Ebola virus (EBOV) is among the deadliest pathogens known to man causing infrequent outbreaks of hemorrhagic disease. In humans, the case fatality rates in the outbreaks can reach 90%. During the West African epidemic almost 30,000 people were infected and of these over 11,000 fatalities were reported. Currently, we are facing an uncontained larger outbreak in the Democratic Republic of the Congo. Even though EBOV was discovered in 1976, extensive efforts to develop countermeasures, particularly therapeutics and vaccines, started late and there is still no FDA-approved product available. Nevertheless, one candidate vaccine, the rVSV-ZEBOV, is being used in clinical trials during the current outbreak with the hope of ending the human transmission chains. However, adverse reactions to administration of some EBOV vaccines have been reported; therefore, we have developed a safe and efficacious formulation of insect-cell derived adjuvanted protein vaccines. Vaccine candidates containing the EBOV glycoprotein with or without matrix proteins VP24 and VP40 formulated with one of three different adjuvants were tested in guinea pigs for immunogenicity and efficacy against lethal EBOV challenge. The results demonstrated that these vaccine candidates engendered high titers of antigen-specific antibodies in immunized animals and two of these vaccine candidates afforded complete or nearly complete protection against lethal challenge. Interestingly, we found a sex bias in partially protected immunized groups with male guinea pigs succumbing to disease and females surviving. In summary, we developed a safe and immunogenic adjuvanted subunit vaccine uniformly protective against EBOV disease in guinea pigs.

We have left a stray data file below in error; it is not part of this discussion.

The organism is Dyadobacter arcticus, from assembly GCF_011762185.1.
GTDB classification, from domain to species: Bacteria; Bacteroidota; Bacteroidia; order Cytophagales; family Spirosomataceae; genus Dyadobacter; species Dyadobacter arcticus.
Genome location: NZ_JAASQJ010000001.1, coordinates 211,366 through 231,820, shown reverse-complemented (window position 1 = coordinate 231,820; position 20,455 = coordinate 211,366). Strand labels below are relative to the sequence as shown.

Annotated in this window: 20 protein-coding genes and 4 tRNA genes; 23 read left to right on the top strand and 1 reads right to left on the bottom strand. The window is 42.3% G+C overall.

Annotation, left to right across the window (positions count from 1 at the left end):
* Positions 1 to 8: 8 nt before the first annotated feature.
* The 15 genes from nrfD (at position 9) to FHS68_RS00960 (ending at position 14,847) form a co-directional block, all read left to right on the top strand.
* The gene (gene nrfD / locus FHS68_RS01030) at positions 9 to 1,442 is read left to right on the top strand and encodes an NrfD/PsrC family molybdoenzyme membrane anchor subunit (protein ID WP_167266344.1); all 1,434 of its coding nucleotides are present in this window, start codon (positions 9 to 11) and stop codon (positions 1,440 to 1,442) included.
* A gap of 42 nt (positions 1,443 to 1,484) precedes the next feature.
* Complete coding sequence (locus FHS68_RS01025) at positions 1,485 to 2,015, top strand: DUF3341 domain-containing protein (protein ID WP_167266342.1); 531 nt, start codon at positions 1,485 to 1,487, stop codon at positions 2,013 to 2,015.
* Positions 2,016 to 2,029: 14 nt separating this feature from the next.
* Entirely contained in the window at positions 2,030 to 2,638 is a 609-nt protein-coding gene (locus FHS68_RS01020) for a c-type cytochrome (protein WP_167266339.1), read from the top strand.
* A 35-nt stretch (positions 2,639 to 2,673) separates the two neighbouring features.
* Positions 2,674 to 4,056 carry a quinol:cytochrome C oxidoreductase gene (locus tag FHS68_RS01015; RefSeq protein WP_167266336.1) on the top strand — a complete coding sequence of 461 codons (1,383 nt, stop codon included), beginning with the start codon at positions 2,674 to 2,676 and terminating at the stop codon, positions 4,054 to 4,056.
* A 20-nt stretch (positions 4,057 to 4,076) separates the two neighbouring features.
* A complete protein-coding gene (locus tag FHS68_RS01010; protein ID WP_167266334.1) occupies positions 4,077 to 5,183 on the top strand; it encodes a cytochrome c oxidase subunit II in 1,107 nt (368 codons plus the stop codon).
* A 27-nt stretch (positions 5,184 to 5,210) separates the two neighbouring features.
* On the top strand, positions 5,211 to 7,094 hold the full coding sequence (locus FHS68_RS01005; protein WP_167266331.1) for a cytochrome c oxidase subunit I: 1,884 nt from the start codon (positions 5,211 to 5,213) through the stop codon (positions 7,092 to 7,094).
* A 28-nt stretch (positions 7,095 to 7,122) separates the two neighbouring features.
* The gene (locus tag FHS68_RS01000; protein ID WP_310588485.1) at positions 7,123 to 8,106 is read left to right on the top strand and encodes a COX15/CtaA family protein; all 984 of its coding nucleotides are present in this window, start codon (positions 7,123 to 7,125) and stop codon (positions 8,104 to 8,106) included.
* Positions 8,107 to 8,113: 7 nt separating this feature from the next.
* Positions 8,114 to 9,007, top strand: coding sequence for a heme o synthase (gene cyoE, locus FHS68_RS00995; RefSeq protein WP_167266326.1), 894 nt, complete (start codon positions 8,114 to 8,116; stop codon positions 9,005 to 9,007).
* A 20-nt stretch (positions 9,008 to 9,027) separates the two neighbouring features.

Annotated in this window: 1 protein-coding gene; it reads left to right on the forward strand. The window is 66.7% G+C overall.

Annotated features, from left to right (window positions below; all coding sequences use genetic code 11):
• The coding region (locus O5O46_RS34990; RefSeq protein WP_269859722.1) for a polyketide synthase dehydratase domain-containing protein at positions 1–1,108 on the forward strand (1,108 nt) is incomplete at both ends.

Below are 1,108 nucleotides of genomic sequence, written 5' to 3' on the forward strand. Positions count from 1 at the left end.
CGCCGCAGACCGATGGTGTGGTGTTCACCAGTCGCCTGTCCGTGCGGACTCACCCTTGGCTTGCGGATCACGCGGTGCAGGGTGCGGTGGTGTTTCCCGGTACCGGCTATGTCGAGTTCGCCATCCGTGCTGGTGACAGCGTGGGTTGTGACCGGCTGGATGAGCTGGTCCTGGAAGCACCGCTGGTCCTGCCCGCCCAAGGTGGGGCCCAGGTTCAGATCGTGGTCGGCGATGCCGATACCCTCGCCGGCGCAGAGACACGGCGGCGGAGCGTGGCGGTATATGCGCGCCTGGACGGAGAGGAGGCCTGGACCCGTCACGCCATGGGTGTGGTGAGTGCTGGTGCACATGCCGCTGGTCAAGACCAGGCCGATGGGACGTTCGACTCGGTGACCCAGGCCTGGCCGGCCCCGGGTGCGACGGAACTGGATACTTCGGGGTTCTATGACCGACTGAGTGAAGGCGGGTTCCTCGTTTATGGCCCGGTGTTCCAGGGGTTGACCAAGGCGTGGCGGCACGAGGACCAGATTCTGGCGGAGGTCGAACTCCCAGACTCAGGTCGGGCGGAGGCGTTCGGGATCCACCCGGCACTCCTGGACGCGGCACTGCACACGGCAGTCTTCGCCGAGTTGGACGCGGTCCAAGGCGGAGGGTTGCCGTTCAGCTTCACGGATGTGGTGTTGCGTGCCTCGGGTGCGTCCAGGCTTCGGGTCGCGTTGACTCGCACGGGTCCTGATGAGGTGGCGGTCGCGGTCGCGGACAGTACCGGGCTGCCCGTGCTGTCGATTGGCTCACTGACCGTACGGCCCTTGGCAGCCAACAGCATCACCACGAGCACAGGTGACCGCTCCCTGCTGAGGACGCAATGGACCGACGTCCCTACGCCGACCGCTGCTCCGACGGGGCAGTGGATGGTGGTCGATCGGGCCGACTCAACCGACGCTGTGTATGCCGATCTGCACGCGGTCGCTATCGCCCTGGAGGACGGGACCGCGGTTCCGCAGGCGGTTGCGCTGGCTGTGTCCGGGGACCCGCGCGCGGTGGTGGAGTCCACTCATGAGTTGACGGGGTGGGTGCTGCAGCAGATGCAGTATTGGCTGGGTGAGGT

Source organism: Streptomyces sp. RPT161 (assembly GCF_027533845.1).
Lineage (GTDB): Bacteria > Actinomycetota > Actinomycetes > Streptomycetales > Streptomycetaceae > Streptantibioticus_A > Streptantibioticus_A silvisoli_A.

- Recombinant protein
- Zaire ebolavirus
ASJC Scopus subject areas
- Molecular Medicine
- Immunology and Microbiology(all)
- Public Health, Environmental and Occupational Health
- Infectious Diseases